Shows to See in Singapore, January 2023
By The Editors
The first month of 2023 marks Singapore’s turn to be the center of attention for the art world in Asia. Singapore Art Week 2023 spans the city from January 6 to 15 with more than 130 events. At the center of the action is the inaugural edition of the Art SG fair (Jan 12–15), bringing 150-plus galleries to the Marina Bay Sands Expo and Convention Centre. The regionally focused exhibition platform SEA Focus is returning to Tanjong Pagar Distripark (Jan 6–15), featuring 56 artists working with 25 galleries active in the region. If that’s not enough activity, the Singapore Biennale 2022, named “Natasha,” is happening at 11 locations through March 29. Here’s a look at several shows to visit beyond these major events.
Jan 13–Nov 26
Liu Kuo-sung: “Experimentation as Method”
National Gallery Singapore
Born in 1932, Liu Kuo-sung has been a leading figure in modern Chinese painting for seven decades. As one of the co-founders of the Fifth Moon group in 1956 in Taipei, Liu continuously experimented with the classic forms and materials of ink painting while blending them with abstraction. The retrospective at the National Gallery of Singapore features more than 60 paintings and 150 items from the artist’s personal archive that trace the evolution of his signature styles, ranging from modern to classical.
Shubigi Rao: “Pulp III”
Shubigi Rao’s “Pulp III: A Short Biography of the Banished Book” returns to Singapore after its seven-month run at the country’s pavilion at the 59th Venice Biennale. Commissioned by the National Arts Council and curated by Ute Meta Bauer, “Pulp III” marks the midpoint of Rao’s decade-long project “Pulp,” which delves into the history of book destruction and its impact on current knowledge distribution. The exhibition at ArtScience Museum includes daily screenings of Rao’s 90-minute video Talking Leaves (2022), which was filmed by the artist over the course of five years in various locations including Singapore and Venice, following the stories of those working to preserve books and libraries.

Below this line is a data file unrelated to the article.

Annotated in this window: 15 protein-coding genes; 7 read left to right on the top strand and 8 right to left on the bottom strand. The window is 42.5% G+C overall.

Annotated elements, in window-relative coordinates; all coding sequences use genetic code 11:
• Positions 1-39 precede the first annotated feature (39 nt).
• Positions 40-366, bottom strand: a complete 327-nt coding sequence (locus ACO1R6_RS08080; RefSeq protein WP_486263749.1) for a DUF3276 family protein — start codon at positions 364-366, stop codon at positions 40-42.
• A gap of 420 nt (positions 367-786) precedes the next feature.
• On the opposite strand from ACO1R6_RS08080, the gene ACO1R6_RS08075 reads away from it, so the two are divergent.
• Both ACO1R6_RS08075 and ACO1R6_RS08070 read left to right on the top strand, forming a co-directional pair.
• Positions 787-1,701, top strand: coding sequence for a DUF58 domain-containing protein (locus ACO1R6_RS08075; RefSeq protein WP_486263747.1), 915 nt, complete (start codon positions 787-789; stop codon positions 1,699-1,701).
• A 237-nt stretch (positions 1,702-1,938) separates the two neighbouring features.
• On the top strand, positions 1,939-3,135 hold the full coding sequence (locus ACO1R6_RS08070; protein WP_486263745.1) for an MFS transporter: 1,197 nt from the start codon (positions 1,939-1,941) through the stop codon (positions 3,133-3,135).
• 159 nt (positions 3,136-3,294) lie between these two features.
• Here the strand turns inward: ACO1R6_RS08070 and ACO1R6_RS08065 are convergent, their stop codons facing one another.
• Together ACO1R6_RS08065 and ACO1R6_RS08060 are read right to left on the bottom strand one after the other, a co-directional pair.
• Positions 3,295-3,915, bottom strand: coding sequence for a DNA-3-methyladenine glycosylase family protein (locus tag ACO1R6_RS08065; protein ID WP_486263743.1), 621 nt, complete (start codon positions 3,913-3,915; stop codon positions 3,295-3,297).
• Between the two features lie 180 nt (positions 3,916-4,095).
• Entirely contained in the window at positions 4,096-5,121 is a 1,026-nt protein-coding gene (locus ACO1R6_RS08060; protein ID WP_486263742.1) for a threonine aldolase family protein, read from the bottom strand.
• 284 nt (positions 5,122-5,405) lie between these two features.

Jan 7–Mar 4
Tayeba Begum Lipi: “Melancholy”
Bangladeshi artist Tayeba Begum Lipi is acclaimed for her razor-blade sculptures that turn everyday objects into a site of contemplation about childbirth and the violence against women in Bangladesh. Made during the pandemic, the first series of sculptures in “Melancholy” is inspired by childhood objects including baby shoes, strollers, and highchairs—which explore Lipi’s new experience of motherhood amid the deaths of several close family members. In the second series, Lipi transforms small, mundane objects such as buttons and safety pins into monumental sculptures, which are accompanied by six hand-embroidered drawings, with delicate fabric that serves as a metaphor for the fragility of life during Covid times.
Jan 7–Feb 26
Ming Wong: “Pictures From the Wayang Spaceship”
Ota Fine Arts
Featuring new photographic collage prints that explore the relationship between the history of Chinese opera and notions of futurity and science fiction, “Pictures from the Wayang Spaceship” is Ming Wong’s creation of an otherworldly realm populated by time-traveling Wayang characters. By layering obtained photographs of Singaporean and Malaysian Wayang actors from the 1950s to ‘70s, Soviet illustrations of space exploration, as well as Chinese brush paintings and dichroic films, Wong creates an eerie visual spectacle that questions the ideas of technology, tradition, and gender upon a futuristic opera stage set across countries and times. Wong’s installation Wayang Spaceship (2022) is also on view at Singapore Art Museum’s space in Tanjong Pagar Distripark, where it is activated daily at dusk, bringing figures of Chinese opera back to life.
Jan 7–Feb 26